Captain on base says Taliban knew vice president was leaving base and were lying in wait
A US army officer who was stationed at Afghanistan’s Bagram Airfield in 2007 says that Taliban insurgents learned of a secret visit to the base by then-Vice President Dick Cheney and attempted to assassinate him.
The incident, first reported as an attack on the base in February of that year, occurred while Mr Cheney was visiting service members at the former US stronghold. 当时, military officials insisted that there was no possibility that Taliban militants had truly known of the vice president’s whereabouts, and suggested that the attack was random.
“The Taliban’s claims that they were going after the vice president were absurd,” said a spokesman for coalition forces at the time.
But a new book set to be published by the Washington Post’s Craig Whitlock details a quite different scenario, with an officer then stationed to the base on a security detail explaining in a previously-unpublished oral history of the attack that Taliban militants knew of Mr Cheney’s presence and were lying in wait.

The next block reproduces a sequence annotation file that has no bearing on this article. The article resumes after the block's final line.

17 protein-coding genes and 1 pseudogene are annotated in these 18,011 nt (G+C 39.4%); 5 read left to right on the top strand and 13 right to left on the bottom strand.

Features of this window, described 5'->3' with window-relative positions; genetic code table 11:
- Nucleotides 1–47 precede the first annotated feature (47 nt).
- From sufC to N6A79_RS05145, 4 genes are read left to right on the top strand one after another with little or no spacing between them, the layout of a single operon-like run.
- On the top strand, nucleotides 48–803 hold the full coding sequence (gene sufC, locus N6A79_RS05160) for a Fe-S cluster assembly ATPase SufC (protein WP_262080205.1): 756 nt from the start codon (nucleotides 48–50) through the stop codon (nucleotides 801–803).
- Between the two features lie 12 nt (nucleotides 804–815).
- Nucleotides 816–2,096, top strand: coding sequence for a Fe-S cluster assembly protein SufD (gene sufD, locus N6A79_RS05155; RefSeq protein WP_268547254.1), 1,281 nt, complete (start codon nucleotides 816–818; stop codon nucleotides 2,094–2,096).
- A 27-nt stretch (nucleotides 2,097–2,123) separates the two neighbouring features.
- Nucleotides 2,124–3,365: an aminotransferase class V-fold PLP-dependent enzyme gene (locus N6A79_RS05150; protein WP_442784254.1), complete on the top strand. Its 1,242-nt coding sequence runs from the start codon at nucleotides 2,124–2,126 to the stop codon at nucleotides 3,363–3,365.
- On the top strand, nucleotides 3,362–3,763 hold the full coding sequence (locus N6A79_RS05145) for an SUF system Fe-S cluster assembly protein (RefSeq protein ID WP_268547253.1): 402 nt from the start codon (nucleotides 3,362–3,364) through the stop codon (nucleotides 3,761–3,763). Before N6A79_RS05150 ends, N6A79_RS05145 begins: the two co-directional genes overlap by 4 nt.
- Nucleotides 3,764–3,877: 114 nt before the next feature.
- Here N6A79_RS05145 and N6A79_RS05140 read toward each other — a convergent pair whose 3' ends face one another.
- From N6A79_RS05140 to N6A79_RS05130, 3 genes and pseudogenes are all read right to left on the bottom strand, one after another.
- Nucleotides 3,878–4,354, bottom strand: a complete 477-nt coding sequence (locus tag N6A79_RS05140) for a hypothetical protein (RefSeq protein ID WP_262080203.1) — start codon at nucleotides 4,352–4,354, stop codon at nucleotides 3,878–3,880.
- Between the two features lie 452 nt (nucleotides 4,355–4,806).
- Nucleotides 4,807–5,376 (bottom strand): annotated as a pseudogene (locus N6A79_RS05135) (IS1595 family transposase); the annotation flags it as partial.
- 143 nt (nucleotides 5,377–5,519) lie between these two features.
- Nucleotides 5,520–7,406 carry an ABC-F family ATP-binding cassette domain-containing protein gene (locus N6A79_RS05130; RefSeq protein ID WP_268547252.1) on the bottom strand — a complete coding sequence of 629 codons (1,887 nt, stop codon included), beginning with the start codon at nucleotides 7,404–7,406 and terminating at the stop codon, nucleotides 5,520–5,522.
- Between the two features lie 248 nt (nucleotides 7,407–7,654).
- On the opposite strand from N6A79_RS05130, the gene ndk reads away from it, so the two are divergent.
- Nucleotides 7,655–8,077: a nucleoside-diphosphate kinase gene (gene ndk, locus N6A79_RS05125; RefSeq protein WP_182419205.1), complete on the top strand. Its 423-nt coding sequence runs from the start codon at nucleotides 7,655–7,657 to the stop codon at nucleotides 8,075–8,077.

When a convoy of vehicles left the airfield, the militants attacked, detonating a suicide bomb. The blast killed two US service members, a South Korean soldier, and more than a dozen Afghan civilians including a young child.
Mr Cheney was not only the target of the attack but had been scheduled to leave the base in another convoy only minutes later, according to excerpts of Mr Whitlock’s book, The Afghanistan Papers: A Secret History of the War, published in the 邮政.
“The insurgents knew this. It was all over the news no matter how much it was tried to keep secret,” then-Capt Shawn Dalrymple said in the book’s excerpts. “They caught a convoy going out the gate with an up-armored sport-utility vehicle and thought it was him.”
独立 has reached out to Pentagon officials for comment on the conflicting statements.
Tales of the Taliban’s near-success with an assassination attempt targeting a US vice president come as the militant group is seizing broad swaths of Afghan territory amid the US withdrawal from the country.
US forces are ending most operations and are set to complete a withdrawal of combat troops by the end of August, ending America’s longest-running war.